2021 BMW X5M
In the 1950s and ‘60s sports cars with two doors like MGTDs, Porsche 911s, and muscle cars were all car enthusiasts wanted. Then in the ‘70s and ‘80s sports sedans such as the Mercedes 6.9, BMW M5, and Saab 9000 turbo (remember that?) grabbed our attention. Now it’s SUVs.
And why not? A Porsche Cayenne Turbo S can lap the Nurburgring as quickly as the 1980s supercar Porsche 959, and a Lamborghini Urus SUV can do it even faster. The combination of turbocharging, All-wheel drive, torque vectoring, and traction/suspension management software has resulted in the ability to make SUVs go really really fast.
Enter the 2021 BMW X5M, a hyper-SUV (I just made that up—give me credit if it catches on) which is pretty much an M5 sedan with a higher center of gravity and more space (and weight).
Driving the X5M is surprisingly similar to being behind the wheel of the M5. Explosive acceleration accompanied by a raucous V8 soundtrack is what happens when you hit the gas. And be careful when you do that, not because you’re approaching the X5M’s limits—they’re prodigious and much higher than yours—but because just five or so seconds after you nail the throttle at 60mph you’ll be going 120MPH.
Despite a curb weight of 5425lbs(!), the X5M can handle almost as well as its M5 brother because of the aforementioned tech-enabled advancements. Cornering is neutral at any speed (at least any sane speed), and the big Bimmer is very stable on the highway as well. And thanks to a wide track and lowered suspension, the X5M isn’t “tippy”.
Nevertheless, that tuned suspension combined with bigger diameter wheels and low profile performance tires give the X5M a “sporty” ride, which borders on harsh if the pavement’s not smooth.
On the highway, on the other hand, everything’s wonderful. Not only is the ride comfortable and wind noise subdued, but the gearing is such that the engine is relaxed at speed. I spent a lot of time between 75 and 90MPH and the X5M was quiet and very much in its element the whole time. And all that power and torque means that passing is a snap. In fact, the ability to pass quickly and effortlessly even at high speeds may be the best reason to buy an X5M (or M5 for that matter).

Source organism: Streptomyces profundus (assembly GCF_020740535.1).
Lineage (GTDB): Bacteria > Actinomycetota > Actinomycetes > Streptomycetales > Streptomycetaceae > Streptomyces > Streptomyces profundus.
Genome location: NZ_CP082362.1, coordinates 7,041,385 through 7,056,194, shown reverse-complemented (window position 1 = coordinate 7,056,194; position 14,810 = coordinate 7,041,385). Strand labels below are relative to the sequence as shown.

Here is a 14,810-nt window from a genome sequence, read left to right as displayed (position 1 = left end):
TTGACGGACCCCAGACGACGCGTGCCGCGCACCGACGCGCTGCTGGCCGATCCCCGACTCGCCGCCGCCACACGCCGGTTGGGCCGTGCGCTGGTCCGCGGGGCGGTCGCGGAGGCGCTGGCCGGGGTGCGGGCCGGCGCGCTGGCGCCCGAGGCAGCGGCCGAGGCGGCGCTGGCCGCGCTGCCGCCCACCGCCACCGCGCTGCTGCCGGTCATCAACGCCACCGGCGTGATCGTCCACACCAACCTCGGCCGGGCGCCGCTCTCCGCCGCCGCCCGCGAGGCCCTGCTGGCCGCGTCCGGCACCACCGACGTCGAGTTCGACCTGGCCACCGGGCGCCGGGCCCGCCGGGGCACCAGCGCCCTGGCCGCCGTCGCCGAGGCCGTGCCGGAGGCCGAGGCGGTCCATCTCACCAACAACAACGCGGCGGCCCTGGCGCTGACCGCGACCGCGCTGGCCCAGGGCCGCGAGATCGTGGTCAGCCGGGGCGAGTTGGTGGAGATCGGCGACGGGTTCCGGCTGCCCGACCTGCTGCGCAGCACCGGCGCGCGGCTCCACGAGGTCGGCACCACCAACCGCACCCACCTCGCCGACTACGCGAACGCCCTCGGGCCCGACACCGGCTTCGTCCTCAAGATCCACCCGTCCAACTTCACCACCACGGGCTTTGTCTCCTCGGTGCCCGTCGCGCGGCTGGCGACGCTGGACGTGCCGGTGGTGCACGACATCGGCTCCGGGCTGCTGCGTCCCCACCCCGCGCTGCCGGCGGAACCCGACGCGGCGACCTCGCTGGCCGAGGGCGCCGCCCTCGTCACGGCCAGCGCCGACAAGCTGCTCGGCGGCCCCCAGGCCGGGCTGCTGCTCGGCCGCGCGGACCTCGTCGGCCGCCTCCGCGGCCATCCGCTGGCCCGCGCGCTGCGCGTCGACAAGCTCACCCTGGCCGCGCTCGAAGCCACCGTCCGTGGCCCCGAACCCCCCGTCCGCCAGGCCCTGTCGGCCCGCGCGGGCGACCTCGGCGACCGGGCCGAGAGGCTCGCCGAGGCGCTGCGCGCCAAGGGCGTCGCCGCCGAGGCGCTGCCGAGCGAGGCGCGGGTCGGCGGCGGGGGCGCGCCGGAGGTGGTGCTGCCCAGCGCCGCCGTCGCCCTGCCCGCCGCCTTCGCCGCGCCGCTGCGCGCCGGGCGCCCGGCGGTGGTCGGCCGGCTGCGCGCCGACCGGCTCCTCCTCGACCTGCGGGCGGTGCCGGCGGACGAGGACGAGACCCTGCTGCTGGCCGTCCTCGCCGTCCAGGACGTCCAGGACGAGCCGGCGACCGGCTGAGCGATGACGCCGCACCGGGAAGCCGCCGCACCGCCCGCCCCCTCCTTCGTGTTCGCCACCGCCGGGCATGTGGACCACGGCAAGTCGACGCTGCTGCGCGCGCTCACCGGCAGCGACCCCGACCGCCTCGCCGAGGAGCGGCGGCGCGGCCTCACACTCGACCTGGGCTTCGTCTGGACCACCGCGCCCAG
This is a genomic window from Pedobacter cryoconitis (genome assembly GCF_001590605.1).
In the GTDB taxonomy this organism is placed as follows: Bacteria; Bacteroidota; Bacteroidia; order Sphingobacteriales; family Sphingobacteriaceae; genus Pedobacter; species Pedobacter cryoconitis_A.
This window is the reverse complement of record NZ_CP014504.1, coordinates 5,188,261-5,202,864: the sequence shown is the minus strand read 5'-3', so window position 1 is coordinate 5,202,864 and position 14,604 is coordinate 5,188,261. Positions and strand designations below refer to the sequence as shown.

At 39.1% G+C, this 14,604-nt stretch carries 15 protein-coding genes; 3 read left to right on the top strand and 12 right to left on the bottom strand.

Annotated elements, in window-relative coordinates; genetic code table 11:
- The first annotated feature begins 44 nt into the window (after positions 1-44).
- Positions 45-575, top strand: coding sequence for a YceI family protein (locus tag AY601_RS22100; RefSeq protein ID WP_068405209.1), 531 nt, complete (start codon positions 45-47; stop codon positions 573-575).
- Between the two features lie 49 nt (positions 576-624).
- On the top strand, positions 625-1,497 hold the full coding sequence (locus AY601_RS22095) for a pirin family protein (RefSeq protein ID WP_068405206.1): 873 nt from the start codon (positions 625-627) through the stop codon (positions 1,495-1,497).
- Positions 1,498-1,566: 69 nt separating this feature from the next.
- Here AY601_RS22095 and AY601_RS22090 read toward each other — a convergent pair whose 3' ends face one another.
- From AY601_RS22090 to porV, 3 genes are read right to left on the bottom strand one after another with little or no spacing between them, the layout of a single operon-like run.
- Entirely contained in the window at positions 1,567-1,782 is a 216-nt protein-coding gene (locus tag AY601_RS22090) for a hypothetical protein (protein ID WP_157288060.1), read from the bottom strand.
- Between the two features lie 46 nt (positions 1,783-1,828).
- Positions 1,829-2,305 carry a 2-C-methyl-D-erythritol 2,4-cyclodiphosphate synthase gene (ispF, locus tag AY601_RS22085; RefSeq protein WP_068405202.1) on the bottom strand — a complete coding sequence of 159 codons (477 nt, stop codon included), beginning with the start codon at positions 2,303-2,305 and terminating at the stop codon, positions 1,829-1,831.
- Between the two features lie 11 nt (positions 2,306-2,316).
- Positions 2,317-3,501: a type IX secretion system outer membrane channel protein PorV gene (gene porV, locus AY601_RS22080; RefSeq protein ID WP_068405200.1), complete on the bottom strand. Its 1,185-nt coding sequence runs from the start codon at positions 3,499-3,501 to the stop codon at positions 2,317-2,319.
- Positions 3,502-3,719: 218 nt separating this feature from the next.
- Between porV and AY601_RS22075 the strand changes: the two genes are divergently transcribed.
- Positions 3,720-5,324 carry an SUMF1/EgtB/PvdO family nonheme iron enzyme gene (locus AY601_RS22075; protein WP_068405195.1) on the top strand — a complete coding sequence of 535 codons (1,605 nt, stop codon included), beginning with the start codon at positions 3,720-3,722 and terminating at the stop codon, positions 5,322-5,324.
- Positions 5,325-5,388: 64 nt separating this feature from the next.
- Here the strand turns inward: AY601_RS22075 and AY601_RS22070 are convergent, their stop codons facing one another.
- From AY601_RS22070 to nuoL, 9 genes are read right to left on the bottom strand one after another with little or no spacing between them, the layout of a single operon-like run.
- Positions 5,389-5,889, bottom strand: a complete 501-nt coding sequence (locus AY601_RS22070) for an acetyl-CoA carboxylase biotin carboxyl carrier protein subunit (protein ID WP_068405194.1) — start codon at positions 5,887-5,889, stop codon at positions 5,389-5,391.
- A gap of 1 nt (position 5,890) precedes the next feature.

For the record the X5M sprints from 0-60MPH in 3.6 seconds, but guzzles premium gasoline at a rate of 13 MPG City/18 Highway.
Naturally, driving the largest and heaviest BMW M-vehicle off road would be stupid. Would you hurt it? Probably not, but, even though it’s an SUV, this beast is about as much of an off-roader as a Ferrari.
It sure doesn’t look like a Ferrari though. Instead it looks like, umm, an X5. That’s either good or bad depending on your point of view. If you want your neighbors to recognize instantly that you spent $120,000 (and probably more) on your hyper-SUV, then you’re likely to be disappointed. On the other hand, if understatement is your thing, then you’ll like the X5M.
There’s less understatement inside the X5M’s cabin where numerous M-badges and classic M blue and red accents serve as reminders that you own a special machine connected with such automotive icons as the M1 supercar, E30 M3, and wish-I-had-one E34 M5. I could do without the bold X5M badges on the seat backs (which light up at night), but the two tone seating surfaces with diamond stitching certainly look good.
Of course, at this price point there needs to be luxury, and there's plenty of that. The interior materials are first rate, and there’s tech galore easily accessible via the rotary iDrive knob on the center console. Rest assured, BMW makes sure buyers of the X5M will feel special when they drive it.
After close to 20 years of evolution the iDrive system is finally intuitive. Porsche and Audi have switched to touch screens, but they’re no better than this generation of iDrive.
Like all M-vehicles, the X5M can be had as the “base” model or the X5M Competition. For an extra $12,000 choosing the Competition version gets you 17 additional HP (for a total of 617, which is probably closer to 700 since BMW famously understates their power figures), blacked out badging and trim, and other enhancements. Frankly, the standard X5M is all you need (actually the non-M X5 50i is plenty fast), but if you want bragging rights and paying rock bottom prices isn’t that important to you, the X5M Competition is quite satisfactory.
It’s now the ‘20s, and performance SUVs have supplanted sports cars and sports sedans as “the” thing. I personally don’t like that reality much, but I can’t argue with the performance of vehicles like the X5M. It’s an amazing vehicle.